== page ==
If you knew then what you know now would you have lived differently? Would being taught this in the same manner kids are taught the food pyramid actually have changed your behavior in anyway? I mean lets face it even the USDA food pyramid doesn't necessarily condone 64oz big gulps and doritos at every meal.
I have seen some young posters on recently and have to say congrats for being ahead of the curve.
From some more senior posters I've seen ...interesting comments along the lines of ..."well your only xyz age you don't have to worry about being paleo yet". Those are less frequent than the answers that are given regarding regaining heath that usually state that if you have been eating sad for "x" decades you can't expect all the damage done to be reversed after one week of paleo.
I'd like to here both sides, if there are two sides to this.
For me I have to admit I was told not to do a lot of things...and did them anyhow. To some extent that is part of growing up. However, I was a wrestler both in high school and college and really wish I had a better appreciation of nutrition at the time. Instead I thought the only improvements made were by working harder. Ah well.
Yes!!! I grew up poor and inhaled whatever my parents brought home to fill our empty kitchen.
I began to binge at 16. If I had understood what I do now, I would have gone on primal and I doubt I would ever have become a classic yo-yo, losing/gaining approx. 50 lbs. in regular cycles.
I'm pretty sure my joints and GI tract would have behaved very differently during the past 50 years!
I had a discussion with my younger brother (we're about the same age) about the way our youngest brother eats (a typical SAD diet with plenty of junk) and this dilemma came up. My brother argued that we should get on his case about all the crap he ingests and how he should starting cutting out processed foods and whatnot. But I on the other hand felt like he should discover the correct way to eat through his own research and that eating crud is a part of growing up in America. I don't like his diet, but I feel that flooding him with Paleo info would be depriving him of potential self-discovery. I personally don't regret my old habits; if I didn't eat as badly as I used to, I would have never appreciated the wholesomeness of real food! It's an iffy subject to discuss though.
My diet growing up was actually pretty good. My parents gardened extensively and bought our meat in bulk from local farmers. There were grains, of course, but very little junk food. However, I do wish I would have known about WAPF or paleo when I was in my 20s and 30s. I was searching for healthier diets and did gravitate to whole foods (although not nearly to the level I do now). However, I went in the opposite direction from paleo and was vegetarian or mostly vegetarian during much of that time.
But, the past is beyond my control and I don't dwell there. I prefer to focus on the present and the future.
Hellz yeah! I would totally have eaten this way from birth if I had had the choice/knowledge.
I was a very late bloomer, still 4'11" at 13, skinny as a rail, and growing VERY slowly. Fast forward to 21, and I was still only 5'5". I topped out at 5'6.5" after growing a bit more when I was 23. I would've eaten Paleo if only to see if I'd grown anymore, or if my slow growth and slight build was caused by poor nutrition (and I have the overwhelming suspicion that it was...we ate ALOT of bread and pasta and packaged foods when I was growing up). I've always thought I was a hardgainer, and could NEVER gain muscle mass no matter what I did...until I started eating Paleo. I credit it with kickstarting my testosterone, and allowing me to build lean muscle mass much more easily than I've ever been able to.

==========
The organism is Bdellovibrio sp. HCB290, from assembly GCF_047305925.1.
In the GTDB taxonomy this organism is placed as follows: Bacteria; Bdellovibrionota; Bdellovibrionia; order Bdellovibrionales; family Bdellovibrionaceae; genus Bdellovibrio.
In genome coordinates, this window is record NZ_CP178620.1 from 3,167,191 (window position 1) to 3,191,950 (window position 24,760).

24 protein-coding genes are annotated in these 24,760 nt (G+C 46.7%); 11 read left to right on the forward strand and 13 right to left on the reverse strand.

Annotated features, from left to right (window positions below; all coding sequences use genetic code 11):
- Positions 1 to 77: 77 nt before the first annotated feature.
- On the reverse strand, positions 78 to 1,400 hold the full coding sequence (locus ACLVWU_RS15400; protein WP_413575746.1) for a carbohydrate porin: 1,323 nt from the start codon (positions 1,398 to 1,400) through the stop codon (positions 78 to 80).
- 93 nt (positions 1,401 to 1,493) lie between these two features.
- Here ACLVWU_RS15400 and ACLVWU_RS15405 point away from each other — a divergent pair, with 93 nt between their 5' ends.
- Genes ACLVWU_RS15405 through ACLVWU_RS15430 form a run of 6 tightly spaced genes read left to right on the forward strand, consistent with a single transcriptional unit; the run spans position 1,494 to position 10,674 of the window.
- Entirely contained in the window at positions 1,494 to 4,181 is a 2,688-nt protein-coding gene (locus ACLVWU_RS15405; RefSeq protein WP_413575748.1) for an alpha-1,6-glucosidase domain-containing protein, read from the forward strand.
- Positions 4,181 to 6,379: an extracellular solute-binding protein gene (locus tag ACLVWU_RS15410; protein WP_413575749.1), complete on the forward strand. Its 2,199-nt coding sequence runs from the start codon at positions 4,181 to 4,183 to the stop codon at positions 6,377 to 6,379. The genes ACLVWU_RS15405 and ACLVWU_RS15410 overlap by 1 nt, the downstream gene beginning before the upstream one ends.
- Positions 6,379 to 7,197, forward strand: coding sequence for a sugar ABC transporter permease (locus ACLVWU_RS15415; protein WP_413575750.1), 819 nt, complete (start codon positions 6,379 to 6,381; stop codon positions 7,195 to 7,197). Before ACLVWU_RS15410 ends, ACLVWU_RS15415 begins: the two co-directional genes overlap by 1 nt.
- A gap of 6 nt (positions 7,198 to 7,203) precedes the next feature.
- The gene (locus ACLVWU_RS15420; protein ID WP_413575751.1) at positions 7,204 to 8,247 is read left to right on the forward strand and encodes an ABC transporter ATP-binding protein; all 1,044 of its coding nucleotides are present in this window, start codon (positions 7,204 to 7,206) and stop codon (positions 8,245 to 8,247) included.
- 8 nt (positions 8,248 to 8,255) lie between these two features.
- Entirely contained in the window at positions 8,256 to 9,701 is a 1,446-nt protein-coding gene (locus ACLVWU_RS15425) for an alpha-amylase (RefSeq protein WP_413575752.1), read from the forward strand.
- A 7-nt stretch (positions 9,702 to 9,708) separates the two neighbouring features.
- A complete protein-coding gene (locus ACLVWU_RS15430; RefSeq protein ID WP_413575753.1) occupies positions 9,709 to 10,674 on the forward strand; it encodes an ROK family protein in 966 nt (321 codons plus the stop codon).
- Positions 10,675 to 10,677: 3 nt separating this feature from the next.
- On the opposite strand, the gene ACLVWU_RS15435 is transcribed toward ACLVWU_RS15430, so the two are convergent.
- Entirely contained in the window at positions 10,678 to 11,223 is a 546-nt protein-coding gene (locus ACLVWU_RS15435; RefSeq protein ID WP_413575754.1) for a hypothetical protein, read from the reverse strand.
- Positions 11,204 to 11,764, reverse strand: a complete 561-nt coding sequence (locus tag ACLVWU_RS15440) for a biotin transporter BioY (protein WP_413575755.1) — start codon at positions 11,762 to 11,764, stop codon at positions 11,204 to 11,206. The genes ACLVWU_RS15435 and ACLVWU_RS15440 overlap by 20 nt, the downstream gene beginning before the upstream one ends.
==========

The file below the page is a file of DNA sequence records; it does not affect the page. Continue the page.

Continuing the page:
My paternal grandfather was about 6'1", and my father is 6' tall. My uncle and cousins on my mother's side are all over 6' tall, and my mother is 5'7". Her mother was 6' tall, and my maternal grandfather was 5'11", so it's not like there were a ton of really short people in my family. Ha, my sister is 5'8"...not quite sure WHERE I came from?
Oh yeah, I also had terrible acid reflux from the time I was 14, barely treated with Prilosec. Who knows what kind of long term damage that crap did to my digestive system? Thankfully I was able to wean myself off the purple monkey when I was 19, through cutting out nightshades and high acid foods. If I only I'd known it was all the bread and pasta and cereal that was really killing me!
This is one of those times that I am thankful for the health issues I've had, and sensible rural parents who didn't like a lot of processed foods. Celiac disease really made me get my act together. In a sense, sure I wish I'd found paleo sooner, but honestly, by the time I discovered paleo I was already pretty close, and so paleo for me has been the difference between being generally healthy or being optimally healthy, lean, and strong.
I'm currently 22, and my mate is also paleo. So hopefully we can both undo some of the damage done in earlier years.
I remember always having an interest in nutrition, even as a child. When we did our school job-shadowing assignment I spent the day with a dietician. But after high school I stopped caring at all for some reason. I think it has a lot to do with social environment and whatever we are expected to do by the people we see every day If nobody around you cares about health then you're less likely to care about it, unless you have a health problem, and we see people who have a social environment that doesn't care about health caring about health despite that, because they have to. But if you don't have health problems it is less likely that a social context that doesn't emphasize health will produce someone that cares about it.
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